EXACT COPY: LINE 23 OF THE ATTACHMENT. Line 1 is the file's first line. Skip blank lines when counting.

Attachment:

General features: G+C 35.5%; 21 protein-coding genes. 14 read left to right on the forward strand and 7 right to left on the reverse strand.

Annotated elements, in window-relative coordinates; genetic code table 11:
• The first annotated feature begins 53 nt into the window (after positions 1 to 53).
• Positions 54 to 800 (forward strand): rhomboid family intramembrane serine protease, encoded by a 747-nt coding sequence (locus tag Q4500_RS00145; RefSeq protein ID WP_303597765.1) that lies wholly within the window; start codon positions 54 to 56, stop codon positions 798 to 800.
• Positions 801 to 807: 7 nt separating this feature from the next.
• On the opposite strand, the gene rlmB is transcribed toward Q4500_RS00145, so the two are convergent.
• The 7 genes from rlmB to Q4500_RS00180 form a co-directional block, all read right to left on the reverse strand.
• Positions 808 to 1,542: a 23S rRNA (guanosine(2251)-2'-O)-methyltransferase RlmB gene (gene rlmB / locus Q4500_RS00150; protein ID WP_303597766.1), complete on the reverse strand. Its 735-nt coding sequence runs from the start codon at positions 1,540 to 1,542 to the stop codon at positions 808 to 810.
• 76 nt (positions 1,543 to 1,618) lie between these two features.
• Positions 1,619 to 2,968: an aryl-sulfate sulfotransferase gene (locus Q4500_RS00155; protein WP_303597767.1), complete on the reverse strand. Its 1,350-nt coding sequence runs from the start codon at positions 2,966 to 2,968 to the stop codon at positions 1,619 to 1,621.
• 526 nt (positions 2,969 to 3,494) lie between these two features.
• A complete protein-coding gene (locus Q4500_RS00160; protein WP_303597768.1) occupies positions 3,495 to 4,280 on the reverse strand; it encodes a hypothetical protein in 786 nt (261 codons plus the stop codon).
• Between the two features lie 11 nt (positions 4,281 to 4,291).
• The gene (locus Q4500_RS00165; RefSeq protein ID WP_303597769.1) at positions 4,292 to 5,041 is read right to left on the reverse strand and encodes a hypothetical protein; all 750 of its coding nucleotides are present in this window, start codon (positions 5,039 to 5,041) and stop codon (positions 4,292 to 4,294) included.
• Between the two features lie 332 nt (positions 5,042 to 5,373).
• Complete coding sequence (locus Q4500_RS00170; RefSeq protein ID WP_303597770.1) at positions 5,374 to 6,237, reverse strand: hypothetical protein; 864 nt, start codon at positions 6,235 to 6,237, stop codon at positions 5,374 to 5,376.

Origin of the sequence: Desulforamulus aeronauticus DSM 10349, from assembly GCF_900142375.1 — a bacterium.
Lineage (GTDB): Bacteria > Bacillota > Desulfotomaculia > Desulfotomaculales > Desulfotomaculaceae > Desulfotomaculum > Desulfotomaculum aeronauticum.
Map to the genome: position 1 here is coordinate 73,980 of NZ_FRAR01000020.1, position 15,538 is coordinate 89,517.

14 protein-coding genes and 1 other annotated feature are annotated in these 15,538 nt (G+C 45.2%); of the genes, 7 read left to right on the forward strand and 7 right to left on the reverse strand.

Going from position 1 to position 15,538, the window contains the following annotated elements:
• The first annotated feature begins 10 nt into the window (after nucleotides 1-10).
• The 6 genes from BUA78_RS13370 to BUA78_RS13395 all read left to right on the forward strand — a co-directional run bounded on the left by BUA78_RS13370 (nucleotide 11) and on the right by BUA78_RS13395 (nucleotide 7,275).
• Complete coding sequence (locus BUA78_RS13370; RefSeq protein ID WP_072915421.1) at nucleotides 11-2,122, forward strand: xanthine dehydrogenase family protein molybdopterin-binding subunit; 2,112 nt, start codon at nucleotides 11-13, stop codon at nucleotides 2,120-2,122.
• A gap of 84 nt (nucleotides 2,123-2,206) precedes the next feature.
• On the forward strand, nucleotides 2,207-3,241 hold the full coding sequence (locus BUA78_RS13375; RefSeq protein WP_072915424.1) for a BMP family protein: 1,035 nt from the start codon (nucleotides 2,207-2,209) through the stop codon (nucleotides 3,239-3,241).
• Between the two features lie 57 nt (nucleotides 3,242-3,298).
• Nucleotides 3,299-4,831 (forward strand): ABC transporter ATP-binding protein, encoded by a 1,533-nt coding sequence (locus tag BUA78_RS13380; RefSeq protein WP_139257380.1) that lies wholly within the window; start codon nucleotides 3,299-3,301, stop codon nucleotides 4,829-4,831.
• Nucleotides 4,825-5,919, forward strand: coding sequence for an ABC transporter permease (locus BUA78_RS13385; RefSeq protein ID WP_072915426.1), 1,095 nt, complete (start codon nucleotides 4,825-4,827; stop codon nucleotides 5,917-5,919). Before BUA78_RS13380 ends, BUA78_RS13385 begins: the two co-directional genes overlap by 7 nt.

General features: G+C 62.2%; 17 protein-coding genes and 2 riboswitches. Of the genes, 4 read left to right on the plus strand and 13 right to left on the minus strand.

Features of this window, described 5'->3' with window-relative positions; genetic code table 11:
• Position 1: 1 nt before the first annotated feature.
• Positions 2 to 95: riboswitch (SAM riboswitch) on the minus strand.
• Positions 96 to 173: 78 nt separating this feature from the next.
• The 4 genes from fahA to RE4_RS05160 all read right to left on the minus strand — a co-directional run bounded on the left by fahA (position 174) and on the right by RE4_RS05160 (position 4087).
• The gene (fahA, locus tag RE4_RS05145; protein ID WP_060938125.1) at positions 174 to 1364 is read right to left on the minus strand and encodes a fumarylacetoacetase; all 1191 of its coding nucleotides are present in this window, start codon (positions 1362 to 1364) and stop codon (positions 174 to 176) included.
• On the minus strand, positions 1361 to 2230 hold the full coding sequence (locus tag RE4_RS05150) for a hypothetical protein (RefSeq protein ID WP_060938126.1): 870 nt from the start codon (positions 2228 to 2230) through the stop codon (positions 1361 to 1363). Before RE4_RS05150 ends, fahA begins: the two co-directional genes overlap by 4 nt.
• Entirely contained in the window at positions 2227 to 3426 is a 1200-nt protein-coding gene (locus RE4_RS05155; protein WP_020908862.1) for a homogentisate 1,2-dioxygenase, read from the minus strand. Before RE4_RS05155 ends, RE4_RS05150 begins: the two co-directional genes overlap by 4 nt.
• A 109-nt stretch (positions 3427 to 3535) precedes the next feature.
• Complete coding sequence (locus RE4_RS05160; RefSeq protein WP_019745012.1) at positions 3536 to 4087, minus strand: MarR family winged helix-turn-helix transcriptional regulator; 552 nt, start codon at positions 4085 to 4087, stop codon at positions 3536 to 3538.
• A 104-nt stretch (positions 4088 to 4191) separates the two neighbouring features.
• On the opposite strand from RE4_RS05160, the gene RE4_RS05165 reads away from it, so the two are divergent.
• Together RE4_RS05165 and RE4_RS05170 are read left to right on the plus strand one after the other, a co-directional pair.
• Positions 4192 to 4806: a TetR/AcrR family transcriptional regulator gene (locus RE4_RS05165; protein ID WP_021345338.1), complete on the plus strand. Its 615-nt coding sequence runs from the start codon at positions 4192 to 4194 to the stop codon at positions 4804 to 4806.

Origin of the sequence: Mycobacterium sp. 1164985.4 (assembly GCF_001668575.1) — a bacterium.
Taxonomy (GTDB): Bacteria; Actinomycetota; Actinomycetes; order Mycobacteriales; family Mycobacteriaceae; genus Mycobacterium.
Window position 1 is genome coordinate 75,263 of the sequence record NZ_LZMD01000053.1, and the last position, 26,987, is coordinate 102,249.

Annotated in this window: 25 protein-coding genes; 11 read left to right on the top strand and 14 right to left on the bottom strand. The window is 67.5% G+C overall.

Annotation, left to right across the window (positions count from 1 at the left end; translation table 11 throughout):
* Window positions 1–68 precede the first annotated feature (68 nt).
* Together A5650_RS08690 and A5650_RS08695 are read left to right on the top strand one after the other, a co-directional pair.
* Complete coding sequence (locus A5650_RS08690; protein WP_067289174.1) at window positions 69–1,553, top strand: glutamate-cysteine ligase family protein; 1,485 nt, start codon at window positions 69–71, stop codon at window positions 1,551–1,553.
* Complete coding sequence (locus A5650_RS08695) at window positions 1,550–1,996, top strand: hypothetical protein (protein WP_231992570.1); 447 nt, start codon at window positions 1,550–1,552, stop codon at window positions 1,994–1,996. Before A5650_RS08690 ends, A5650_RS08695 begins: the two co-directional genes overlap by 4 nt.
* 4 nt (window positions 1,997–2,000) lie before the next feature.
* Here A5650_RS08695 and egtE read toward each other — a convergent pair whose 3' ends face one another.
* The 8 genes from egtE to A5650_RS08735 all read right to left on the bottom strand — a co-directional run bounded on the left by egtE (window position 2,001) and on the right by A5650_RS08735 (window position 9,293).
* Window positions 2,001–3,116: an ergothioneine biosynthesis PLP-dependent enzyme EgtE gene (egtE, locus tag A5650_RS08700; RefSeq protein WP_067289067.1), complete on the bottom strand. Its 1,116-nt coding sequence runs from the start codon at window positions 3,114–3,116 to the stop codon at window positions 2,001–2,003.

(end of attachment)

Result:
• The 6 genes from BUA78_RS13370 to BUA78_RS13395 all read left to right on the forward strand — a co-directional run bounded on the left by BUA78_RS13370 (nucleotide 11) and on the right by BUA78_RS13395 (nucleotide 7,275).